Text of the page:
Impossible Dream? Jokowi’s 35,000-MW Power Target i

President Joko Widodo with Minister Sudirman Said and North Maluku Governor Abdul Ghani at Solar Power Plant in Daruba, District Morotai Islands. Yudhi Mahatma/Antara Photo

By : rudi_pandjaitan | on 2:15 PM July 01, 2016
Category : Special Reports, NEED TO KNOW

By Concord Consulting

President Joko Widodo on June 9 witnessed the signing of the financial agreement to support the 2,000-MW Batang power station in Central Java, an essential part of his drive to add an additional 35,000 MW of capacity by the end of his first term.

The signing ceremony followed the long-awaited decision by the Japan Bank for International Cooperation (JBIC) that it would, despite earlier doubts, fund the project.

Before JBIC’s announcement, the president had been busy flying around the country, inaugurating or attending the groundbreaking of new power plants. Everyone needed to do their part in getting the 35,000-MW power plant program up and running, he told a crowd in Gorontalo.

“Every time I visit any regions, I have always asked about complaints. They gave the same answer: electricity, frequent blackouts,” he was reported to have said. “We will chase this issue, but we have to share work loads. Central government should assist in land procurement, for the construction to continue in the regions.”

Only a month earlier, Minister for Energy and Natural Resources Sudirman Said admitted that progress on the power program had been less than spectacular. The president had ordered a review of the program, he said. “(Widodo) emphasized that there should be a thorough review while the deadline is still a long way off, so that we don’t encounter obstacles when we’re already halfway,” he told reporters.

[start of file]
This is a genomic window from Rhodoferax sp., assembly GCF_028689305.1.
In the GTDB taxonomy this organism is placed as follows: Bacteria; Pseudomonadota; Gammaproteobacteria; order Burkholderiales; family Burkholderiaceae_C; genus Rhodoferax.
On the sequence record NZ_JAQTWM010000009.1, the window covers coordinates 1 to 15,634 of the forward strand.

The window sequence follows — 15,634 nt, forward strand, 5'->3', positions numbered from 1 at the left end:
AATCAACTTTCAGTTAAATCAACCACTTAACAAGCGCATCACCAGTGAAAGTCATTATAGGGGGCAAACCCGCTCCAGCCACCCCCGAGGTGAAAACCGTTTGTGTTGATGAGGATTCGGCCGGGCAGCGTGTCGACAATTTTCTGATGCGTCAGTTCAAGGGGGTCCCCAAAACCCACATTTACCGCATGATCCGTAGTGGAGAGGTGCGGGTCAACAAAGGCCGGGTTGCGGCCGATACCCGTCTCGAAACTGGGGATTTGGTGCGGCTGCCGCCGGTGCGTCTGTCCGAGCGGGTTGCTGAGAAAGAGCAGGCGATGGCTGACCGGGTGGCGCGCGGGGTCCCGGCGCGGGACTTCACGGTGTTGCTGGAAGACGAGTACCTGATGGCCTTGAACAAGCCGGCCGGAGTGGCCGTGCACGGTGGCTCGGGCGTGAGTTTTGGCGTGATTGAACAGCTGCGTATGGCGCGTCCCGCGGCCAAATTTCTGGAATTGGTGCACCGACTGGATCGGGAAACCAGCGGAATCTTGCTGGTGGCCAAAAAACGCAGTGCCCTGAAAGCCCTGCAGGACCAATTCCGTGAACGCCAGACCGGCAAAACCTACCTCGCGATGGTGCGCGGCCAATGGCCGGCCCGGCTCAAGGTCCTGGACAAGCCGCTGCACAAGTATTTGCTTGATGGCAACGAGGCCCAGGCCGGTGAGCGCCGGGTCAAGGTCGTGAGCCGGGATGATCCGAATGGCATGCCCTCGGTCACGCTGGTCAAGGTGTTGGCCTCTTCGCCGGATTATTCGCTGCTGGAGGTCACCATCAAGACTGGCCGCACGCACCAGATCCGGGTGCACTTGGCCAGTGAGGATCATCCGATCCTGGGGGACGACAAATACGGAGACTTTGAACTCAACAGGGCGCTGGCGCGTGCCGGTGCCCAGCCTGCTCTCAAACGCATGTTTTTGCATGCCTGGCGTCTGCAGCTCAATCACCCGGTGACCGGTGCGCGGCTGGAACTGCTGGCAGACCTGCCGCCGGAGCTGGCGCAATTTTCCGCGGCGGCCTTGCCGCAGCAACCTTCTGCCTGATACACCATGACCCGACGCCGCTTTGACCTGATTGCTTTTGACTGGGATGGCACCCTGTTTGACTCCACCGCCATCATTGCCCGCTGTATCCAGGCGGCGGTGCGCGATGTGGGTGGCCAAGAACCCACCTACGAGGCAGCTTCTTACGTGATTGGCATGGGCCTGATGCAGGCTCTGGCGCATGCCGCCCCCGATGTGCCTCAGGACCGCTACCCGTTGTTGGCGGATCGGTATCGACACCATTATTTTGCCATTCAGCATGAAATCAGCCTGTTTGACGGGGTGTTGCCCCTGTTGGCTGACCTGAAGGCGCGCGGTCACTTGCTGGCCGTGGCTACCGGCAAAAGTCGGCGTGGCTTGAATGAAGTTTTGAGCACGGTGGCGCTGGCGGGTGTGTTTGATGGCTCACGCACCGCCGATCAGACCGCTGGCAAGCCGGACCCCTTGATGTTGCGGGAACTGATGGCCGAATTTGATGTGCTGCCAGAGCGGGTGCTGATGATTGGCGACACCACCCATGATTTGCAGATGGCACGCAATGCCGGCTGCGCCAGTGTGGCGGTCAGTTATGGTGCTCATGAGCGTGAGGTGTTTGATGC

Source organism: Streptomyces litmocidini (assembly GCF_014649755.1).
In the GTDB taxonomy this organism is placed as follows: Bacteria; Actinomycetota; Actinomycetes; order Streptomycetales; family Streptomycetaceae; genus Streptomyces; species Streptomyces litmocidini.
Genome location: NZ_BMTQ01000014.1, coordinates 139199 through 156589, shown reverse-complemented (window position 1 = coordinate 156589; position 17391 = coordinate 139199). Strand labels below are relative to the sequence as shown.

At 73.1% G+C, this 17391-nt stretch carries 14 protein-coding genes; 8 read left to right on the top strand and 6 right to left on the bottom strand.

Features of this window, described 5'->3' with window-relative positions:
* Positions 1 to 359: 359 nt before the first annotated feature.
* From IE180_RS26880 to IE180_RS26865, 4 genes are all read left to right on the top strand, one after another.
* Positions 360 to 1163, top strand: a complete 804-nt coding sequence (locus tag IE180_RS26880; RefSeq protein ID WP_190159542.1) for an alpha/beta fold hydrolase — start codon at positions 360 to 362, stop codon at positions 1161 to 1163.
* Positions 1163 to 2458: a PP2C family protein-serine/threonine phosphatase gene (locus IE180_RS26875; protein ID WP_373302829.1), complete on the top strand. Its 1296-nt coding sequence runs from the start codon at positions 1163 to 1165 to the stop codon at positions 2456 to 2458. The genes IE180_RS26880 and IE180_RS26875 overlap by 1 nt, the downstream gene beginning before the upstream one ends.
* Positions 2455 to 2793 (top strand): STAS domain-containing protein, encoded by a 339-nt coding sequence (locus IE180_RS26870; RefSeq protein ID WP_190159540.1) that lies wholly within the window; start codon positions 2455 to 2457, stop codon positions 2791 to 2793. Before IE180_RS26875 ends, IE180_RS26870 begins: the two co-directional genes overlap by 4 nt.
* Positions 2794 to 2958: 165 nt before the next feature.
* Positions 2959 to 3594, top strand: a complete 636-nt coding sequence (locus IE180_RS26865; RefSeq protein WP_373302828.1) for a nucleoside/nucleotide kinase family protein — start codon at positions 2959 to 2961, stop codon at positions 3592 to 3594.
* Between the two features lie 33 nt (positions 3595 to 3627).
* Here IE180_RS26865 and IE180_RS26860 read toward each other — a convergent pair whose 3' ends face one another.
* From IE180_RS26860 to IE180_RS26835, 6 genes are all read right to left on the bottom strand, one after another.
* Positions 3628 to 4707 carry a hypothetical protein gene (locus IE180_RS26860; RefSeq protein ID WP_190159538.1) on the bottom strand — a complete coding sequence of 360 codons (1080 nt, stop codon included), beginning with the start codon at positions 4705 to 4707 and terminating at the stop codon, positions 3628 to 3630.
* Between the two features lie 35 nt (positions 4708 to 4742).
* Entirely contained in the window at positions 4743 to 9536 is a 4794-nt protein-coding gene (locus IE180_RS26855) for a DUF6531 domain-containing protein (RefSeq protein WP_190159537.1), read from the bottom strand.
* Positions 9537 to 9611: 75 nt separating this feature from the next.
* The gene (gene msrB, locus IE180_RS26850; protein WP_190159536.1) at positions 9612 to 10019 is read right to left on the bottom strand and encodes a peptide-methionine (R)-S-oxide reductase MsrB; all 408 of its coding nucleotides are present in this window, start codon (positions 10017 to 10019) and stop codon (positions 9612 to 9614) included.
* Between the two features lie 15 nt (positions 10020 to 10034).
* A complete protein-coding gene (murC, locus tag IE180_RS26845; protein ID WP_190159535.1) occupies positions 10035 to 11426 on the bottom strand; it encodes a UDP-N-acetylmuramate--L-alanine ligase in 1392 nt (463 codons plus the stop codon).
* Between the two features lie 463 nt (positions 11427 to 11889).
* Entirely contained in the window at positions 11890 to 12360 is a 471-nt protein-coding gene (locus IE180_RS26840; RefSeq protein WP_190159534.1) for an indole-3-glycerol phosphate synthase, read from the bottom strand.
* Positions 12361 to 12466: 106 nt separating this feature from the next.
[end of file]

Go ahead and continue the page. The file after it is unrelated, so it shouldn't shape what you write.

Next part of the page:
“Investors and business people have started to question if we can finish this or not,” the minister admitted. While power purchase deals have been signed for around 30% of the projects, only 10% was under construction.

Bitter reality

Few believe the target is achievable. Scott Younger, a partner at infrastructure consultants Glendale Partners and a GlobeAsia columnist, is blunt. “PLN hasn’t a snowball’s chance in hell of achieving 35,000 MW. They know it and so do thinking ministers.”

He adds that the figure of 35,000 MW of new power capacity is simply a statement of what needs to be done. “During the last government, it should have been doing 2,000 MW per year but only managed 720 MW in total over the whole period. There was no drive from the top and bureaucrats were not challenged.”

Soon after he was appointed Coordinating Minister for Maritime Affairs and Resources, Rizal Ramli created a stir when he questioned the wisdom of the target. He went so far as to announce that the program was being scaled back by half.

“We have to look at everything factually and logically,” Ramli said at the time. “There is no way that 35,000 MW will be achieved within five years.” A target of an additional 16,000 MW by 2019 was more realistic, he said, adding that the initial plan was not viable because state-owned utility PLN did not have the ability to use all of the added capacity but would still need to pay for it.


“Investors and business people have started to question if we can finish this or not,” the minister admitted.


Ramli immediately came under attack for changing the policy that the president himself had set in place. Within weeks, Widodo had demanded that the program be accelerated, not cut back. Nine months on, the 35,000 MW target still seems unrealistic.

The country continues to wallow in red tape, with critics stating that the lack of separation between the agencies that create regulations and those that implement projects is part of the problem. There is too little coordination between bodies responsible for power creation and its distribution.

Rizal Djalil, a senior official at the State Audit Board (BPK), told a recent seminar that an audit of the government’s former “crash program” had found that the failure to construct 3,800 power pylons and 22 sub-stations meant that additional capacity could not be used. “PLN is still paying for the additional capacity but can’t use the power,” he said.